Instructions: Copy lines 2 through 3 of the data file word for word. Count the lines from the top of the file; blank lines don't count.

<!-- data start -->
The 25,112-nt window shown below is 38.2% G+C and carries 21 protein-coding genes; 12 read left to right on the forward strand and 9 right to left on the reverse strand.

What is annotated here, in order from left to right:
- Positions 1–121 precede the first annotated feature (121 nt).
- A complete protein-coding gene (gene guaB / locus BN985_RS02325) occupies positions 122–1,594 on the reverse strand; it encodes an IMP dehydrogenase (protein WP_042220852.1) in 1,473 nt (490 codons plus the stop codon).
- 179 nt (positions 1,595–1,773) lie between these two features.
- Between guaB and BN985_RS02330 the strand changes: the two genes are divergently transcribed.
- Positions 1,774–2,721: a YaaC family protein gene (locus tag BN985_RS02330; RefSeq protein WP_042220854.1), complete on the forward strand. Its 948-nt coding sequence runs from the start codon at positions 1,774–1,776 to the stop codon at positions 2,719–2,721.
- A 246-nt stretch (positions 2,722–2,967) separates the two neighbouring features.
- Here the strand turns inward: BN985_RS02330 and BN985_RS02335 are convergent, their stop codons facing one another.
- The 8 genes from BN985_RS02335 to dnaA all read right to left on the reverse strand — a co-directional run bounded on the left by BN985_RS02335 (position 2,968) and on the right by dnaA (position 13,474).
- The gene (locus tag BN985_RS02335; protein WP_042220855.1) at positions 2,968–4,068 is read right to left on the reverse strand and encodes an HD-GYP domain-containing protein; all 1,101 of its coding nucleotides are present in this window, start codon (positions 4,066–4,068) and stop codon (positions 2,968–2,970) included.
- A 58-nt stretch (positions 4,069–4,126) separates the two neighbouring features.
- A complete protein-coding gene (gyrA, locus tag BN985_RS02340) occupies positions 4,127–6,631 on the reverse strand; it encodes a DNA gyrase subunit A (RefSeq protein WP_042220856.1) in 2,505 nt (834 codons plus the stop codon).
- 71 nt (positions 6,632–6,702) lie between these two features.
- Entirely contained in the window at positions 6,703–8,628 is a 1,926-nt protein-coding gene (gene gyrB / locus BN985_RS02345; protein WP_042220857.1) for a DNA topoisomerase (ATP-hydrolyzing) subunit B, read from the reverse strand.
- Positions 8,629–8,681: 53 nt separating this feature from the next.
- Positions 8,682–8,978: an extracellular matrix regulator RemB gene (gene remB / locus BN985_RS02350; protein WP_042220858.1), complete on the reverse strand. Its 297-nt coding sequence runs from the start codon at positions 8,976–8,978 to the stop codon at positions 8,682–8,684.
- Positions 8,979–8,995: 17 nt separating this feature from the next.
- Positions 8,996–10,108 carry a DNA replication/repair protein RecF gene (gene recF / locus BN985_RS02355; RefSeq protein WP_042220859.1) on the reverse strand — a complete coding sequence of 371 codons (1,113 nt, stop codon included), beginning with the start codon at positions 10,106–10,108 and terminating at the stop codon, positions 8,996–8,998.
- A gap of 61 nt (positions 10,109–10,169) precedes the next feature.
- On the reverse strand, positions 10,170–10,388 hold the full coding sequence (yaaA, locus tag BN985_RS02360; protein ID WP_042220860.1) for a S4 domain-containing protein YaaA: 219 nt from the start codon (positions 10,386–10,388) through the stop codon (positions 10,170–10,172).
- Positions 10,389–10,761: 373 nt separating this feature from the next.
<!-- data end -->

What is annotated here, in order from left to right:
- Positions 1–121 precede the first annotated feature (121 nt).